# Visiting scholar Uhlenbeck awarded Abel Prize for work in mathematics

| Apr 3, 2019The Norwegian Academy of Science and Letters __announced__ on March 19, 2019, that it has awarded the 2019 Abel Prize to University-affiliated mathematician Karen Keskulla Uhlenbeck. She is the first woman to receive the prize.

Currently Professor of Mathematics, Emerita, and Sid W. Richardson Regents Chair at the University of Texas at Austin, Uhlenbeck is a __visiting senior research scholar__ at the University’s Department of Mathematics and a __Visitor__ at the Institute for Advanced Study, where she has held multiple positions in the past.

The Abel Prize was __awarded__ to Uhlenbeck “for her pioneering achievements in geometric partial differential equations, gauge theory and integrable systems, and for the fundamental impact of her work on analysis, geometry and mathematical physics.”

Modeled after the Nobel Prize, for which mathematics is not a category, the Abel Prize was first awarded in 2003. The Abel Prize is __named__ for Norwegian mathematician Niels Henrik Abel, and it “recognizes contributions to the field of mathematics that are of extraordinary depth and influence.” The prize is accompanied by six million Norwegian kroner, which is equivalent to approximately $704,000.

Uhlenbeck became the second woman, after Emmy Noether, to give a Plenary Lecture at the International Congress of Mathematicians in Kyoto, Japan, in 1990. Uhlenbeck also helped found the __Park City Mathematics Institute__ at the IAS, a summer program which congregates mathematicians, mathematics teachers, and students to facilitate educational and scholarly immersion.

Uhlenbeck is a co-founder of the IAS Women in Mathematics Program, which seeks to address gender imbalance in the mathematics field and to strengthen success among female mathematicians.

Born in Cleveland, Ohio, in August of 1942, Uhlenbeck graduated from the University of Michigan with a B.S. in mathematics in 1964. She then pursued graduate studies at Brandeis University, where she received a M.A. in 1966, followed by her Ph.D. in 1968, under the guidance of Richard Palais. Having held academic appointments at institutions such as the University of Chicago, University of California at Berkeley, and the Massachusetts Institute of Technology, Uhlenbeck is the recipient of numerous other accolades, including a MacArthur ‘Genius Grant’ Fellowship in 1983.

“The fact that she is the first woman to win this prize is perhaps very encouraging to young women who are entering the field of mathematics; it’s important to have role models,” said David Gabai, the Hughes-Rogers Professor of Mathematics and the Chair of the Mathematics Department. “Professor Uhlenbeck has had a long track record of mentoring not only women, but all levels of students: undergraduate students, graduate students, even teachers.”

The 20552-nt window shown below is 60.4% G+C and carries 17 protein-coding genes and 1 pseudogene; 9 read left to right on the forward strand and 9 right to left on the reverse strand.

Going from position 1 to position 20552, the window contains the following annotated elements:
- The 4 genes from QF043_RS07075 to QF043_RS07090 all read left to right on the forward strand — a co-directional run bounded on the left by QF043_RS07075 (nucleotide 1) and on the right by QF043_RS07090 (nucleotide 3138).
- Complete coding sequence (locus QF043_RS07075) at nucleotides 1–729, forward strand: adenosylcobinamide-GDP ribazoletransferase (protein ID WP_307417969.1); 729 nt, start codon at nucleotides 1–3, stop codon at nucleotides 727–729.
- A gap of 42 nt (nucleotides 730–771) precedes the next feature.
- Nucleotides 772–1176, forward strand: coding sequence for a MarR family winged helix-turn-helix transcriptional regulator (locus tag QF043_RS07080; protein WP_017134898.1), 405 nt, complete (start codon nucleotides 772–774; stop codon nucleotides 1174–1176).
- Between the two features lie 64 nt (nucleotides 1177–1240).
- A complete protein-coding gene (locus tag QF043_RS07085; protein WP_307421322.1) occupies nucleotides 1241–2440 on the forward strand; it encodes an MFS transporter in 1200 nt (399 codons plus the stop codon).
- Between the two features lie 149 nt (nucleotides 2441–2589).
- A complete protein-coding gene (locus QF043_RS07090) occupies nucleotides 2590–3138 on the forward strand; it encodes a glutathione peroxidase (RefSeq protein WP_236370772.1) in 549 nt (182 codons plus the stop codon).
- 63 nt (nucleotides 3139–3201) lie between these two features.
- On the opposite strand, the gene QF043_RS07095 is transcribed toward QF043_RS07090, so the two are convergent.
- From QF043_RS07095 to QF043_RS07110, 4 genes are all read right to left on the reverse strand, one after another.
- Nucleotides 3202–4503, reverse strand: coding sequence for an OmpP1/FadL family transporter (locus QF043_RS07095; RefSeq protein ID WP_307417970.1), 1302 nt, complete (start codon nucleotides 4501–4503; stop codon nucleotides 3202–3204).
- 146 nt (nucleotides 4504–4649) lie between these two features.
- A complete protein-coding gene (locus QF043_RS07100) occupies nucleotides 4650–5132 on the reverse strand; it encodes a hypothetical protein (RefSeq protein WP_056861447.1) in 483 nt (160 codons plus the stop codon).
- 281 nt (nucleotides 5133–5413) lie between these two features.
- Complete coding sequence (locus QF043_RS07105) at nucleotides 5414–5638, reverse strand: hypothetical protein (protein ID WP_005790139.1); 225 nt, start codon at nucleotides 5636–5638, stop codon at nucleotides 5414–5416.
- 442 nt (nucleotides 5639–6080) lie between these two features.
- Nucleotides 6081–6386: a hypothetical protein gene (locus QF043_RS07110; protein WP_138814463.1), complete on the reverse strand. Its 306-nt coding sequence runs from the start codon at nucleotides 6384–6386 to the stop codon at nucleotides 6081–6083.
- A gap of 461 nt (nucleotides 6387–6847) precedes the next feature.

Uhlenbeck’s __contributions__ over a long career spans a wide range of fields, from topology to geometry to theoretical physics. Uhlenbeck is a pioneer in the field of geometric analysis, which draws insights from both differential equations, geometry, and topology to make new discoveries. Some of Uhlenbeck’s work deals with minimal surfaces and solves the shape of soap films in high-dimensional spaces.

Sun-Yung Alice Chang, the Eugene Higgins Professor of Mathematics at the University and a member of the five-person prize committee that determined the recipient of the 2019 prize, remarked on the importance of Uhlenbeck’s contributions.

“She works across and connects research in different fields and did a number of pioneer works in the gauge theory, her work laid the analytic foundation for future study of the subject which nowadays still is an active area of research,” Chang said.

Edward Witten, a mathematical physicist and 1990 Fields Medalist who serves as the Charles Simonyi Professor in the School of Natural Sciences at the Institute for Advanced Study, explained the relevance of Uhlenbeck’s work in the discipline of theoretical physics.

Witten noted Uhlenbeck’s contributions to the study of non-abelian gauge theory, or Yang-Mills theory, which he stated is the “framework for understanding elementary particles.”

“Very little was understood about the Yang-Mills equations from a mathematical point of view,” said Witten. “Karen Uhlenbeck was one of the pioneers in establishing a mathematical understanding of these equations.”

Yang-Mills theory is necessary for unifying two fundamental forces, the electromagnetic force and the weak force, and for understanding the strong force. Thus, the theory is fundamental to the current Standard Model in particle physics.

“For physicists, Uhlenbeck's work pinpointed the uniqueness of the small instanton singularity,” Witten explained. “Study of the small instanton singularity in string theory led to many important results in the 1990s.”

Uhlenbeck is the seventh Abel Prize laureate to be associated with the University. Previous laureates associated with the University include former Associate Professor of Mathematics at the University Robert P. Langlands, who won the 2018 prize; Andrew Wiles, the James S. McDonnell Distinguished University Professor of Mathematics, Emeritus, who claimed the 2016 prize; the late University mathematician and Nobel laureate John F. Nash, who shared the 2015 prize with Louis Nirenberg; Professor of Mathematics Yakov Sinai, who won the 2014 prize; University alumnus and former mathematics faculty member John W. Milnor ’51 GS ’54, the 2011 prize recipient; and John Tate GS ’50, who received the 2010 prize.

On May 21, Uhlenbeck will accept the Abel Prize from His Majesty King Harald V of Norway in a ceremony at the University Aula in Oslo, Norway.

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